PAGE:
The continuing revelations in the News of the World Phone hacking scandal are uncovering a relationship between the media and the police which is most undesirable. Allegations of corruption within the police is a serious matter and it is one that rightly needs to be thoroughly investigated to establish exactly who was involved and whether this is a case of a few police officers acting in a corrupt way or whether this a more endemic problem within the police. It must be established just how senior the officers involved in this were and indeed how high up the police chain of command there was knowledge of these corrupt practices.
Inquiries are going to be made into the relationship between the police and the media. However some have expressed concern that the inquiries already announced will not look at the situation in Scotland. Questions have already been raised over this issue in Scotland. A practicing Solicitor, Aamer Anwar, handed over to Strathclyde Police a dossier containing more potential victims of voicemail interception and this is currently being investigated by Strathclyde Police. This leaves people wondering whether Scottish police officers have also been involved in the corrupt practices that officers in the Metropolitan Police Service have allegedly been committing. There also remains the question as to how the media obtained a copy of Gail Sheridan’s interview by the Police over alleged perjury at her husband’s successful defamation case against the News of the World. Lothian and Borders police still have not explicitly stated that they were not the source of the leak. Gail Sheridan was cleared of perjury after the Crown no longer sought a conviction against her, but her husband, Tommy Sheridan, was convicted and is currently serving three years in Castle Huntly Prison.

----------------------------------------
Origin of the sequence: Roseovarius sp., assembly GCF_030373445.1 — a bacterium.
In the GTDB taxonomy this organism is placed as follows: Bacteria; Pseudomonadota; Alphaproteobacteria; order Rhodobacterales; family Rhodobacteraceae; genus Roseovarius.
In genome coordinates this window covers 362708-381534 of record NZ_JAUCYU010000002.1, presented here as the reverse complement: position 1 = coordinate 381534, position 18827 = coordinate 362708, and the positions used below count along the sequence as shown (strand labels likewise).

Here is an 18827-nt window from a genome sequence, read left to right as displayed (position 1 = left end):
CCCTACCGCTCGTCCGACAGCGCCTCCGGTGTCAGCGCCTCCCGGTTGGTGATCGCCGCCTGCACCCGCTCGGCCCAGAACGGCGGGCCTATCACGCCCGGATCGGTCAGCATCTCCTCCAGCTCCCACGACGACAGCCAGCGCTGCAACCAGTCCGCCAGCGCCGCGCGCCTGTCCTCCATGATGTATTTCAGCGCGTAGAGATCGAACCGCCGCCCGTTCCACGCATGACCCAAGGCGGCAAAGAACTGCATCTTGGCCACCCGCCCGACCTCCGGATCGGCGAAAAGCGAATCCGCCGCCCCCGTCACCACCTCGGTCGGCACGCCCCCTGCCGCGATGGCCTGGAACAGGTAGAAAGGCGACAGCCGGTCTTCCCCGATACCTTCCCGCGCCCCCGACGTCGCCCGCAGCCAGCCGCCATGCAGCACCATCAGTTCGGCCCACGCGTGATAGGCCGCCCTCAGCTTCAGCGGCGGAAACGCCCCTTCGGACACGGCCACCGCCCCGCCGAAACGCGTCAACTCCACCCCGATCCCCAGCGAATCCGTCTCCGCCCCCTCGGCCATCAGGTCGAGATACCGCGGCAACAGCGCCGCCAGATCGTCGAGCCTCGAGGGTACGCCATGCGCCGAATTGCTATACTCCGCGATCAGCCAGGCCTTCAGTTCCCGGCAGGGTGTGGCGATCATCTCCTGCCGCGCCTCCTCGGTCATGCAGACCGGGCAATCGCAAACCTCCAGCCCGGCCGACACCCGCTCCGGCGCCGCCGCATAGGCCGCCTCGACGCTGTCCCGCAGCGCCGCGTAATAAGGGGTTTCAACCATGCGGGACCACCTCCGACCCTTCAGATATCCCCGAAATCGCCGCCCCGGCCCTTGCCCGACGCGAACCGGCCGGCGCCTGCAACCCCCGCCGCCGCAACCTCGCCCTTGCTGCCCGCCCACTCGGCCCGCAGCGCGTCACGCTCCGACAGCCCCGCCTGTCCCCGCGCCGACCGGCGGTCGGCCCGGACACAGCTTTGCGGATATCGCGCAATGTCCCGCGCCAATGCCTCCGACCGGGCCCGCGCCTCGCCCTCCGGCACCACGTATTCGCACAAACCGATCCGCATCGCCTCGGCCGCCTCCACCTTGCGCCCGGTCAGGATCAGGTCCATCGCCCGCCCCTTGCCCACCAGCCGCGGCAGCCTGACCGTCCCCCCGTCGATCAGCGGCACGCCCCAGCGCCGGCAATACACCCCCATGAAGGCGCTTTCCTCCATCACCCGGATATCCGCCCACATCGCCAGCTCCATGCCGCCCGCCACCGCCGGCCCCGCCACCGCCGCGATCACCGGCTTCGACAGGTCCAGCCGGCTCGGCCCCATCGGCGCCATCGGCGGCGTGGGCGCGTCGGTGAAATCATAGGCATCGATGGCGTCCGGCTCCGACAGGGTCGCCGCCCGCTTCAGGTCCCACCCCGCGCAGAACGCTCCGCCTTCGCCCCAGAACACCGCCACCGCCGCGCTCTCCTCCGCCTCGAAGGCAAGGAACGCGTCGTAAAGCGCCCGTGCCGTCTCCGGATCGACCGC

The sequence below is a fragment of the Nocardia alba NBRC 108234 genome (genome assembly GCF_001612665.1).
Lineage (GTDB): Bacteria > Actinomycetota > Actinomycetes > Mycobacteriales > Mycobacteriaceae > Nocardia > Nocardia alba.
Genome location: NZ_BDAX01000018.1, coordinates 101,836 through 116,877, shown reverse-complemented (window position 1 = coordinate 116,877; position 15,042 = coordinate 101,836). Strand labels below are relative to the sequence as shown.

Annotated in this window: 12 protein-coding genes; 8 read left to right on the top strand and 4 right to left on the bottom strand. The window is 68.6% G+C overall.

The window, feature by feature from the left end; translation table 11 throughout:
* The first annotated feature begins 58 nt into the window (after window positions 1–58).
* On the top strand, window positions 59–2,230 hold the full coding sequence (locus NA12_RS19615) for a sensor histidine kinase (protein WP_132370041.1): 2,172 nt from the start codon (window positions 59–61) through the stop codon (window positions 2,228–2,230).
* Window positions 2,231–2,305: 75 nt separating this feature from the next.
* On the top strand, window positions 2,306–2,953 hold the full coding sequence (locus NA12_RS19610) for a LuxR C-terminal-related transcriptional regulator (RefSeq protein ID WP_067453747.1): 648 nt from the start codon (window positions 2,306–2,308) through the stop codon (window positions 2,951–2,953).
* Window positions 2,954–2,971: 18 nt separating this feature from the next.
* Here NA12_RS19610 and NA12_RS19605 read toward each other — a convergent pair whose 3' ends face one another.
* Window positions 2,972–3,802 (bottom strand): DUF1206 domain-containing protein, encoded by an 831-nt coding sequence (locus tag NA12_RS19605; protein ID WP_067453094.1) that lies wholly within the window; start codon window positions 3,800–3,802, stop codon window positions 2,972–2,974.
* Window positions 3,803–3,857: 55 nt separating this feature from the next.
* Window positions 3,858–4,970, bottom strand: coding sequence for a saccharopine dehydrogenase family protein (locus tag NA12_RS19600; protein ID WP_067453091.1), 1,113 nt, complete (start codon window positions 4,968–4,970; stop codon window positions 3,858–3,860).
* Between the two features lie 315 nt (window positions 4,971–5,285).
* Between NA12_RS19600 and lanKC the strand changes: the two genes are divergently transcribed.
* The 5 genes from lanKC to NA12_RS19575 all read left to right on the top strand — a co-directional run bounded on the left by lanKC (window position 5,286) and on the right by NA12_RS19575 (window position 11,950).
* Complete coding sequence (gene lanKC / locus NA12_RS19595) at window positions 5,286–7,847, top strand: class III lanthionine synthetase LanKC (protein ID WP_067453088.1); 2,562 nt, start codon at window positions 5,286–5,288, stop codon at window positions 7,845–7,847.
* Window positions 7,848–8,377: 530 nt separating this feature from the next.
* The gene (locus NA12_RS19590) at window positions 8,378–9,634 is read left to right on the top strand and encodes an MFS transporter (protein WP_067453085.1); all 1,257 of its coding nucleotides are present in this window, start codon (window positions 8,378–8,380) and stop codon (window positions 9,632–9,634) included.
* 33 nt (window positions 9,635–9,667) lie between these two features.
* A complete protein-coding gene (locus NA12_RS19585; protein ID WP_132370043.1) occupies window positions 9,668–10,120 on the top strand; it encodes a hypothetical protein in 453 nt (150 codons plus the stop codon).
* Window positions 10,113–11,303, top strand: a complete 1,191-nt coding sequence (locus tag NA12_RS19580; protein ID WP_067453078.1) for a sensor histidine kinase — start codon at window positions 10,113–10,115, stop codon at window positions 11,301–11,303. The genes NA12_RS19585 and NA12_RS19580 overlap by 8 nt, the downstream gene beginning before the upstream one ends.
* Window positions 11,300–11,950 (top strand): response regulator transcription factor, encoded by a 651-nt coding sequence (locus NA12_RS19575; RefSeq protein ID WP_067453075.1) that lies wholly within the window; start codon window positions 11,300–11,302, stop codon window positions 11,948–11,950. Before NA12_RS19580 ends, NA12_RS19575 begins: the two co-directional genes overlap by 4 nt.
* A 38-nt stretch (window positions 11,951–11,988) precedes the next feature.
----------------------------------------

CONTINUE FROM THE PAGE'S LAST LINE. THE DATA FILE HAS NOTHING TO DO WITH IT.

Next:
Tom Greatrex MP called for the Cabinet Secretary for Justice in the Scottish Government, Kenny MacAskill MSP to consider setting up an inquiry looking at the relationship between the police and media in similar terms to the one announced by the Home Secretary. It has been announced that Her Majesty’s Inspectorate of Constabulary are to investigate the situation across all police forces in England and Wales, extending the focus beyond the Metropolitan Police Service in London.
The Cabinet Secretary for Justice in the Scottish Government, Kenny MacAskill MSP, must instigate a review in Scotland of police practices around the media. It is essential that the people of Scotland can have confidence in the police and the work that they carry out. The questions raised by the situation in England and Wales are ones that equally apply to Scotland. It is highly unlikely that any of the many inquiries into this issue in England will cover Scotland in any great depth, if at all. Some sort of independent inquiry in Scotland must be conducted, whether that be a judicial inquiry or one conducted by Her Majesty’s Inspectorate of Constabulary for Scotland.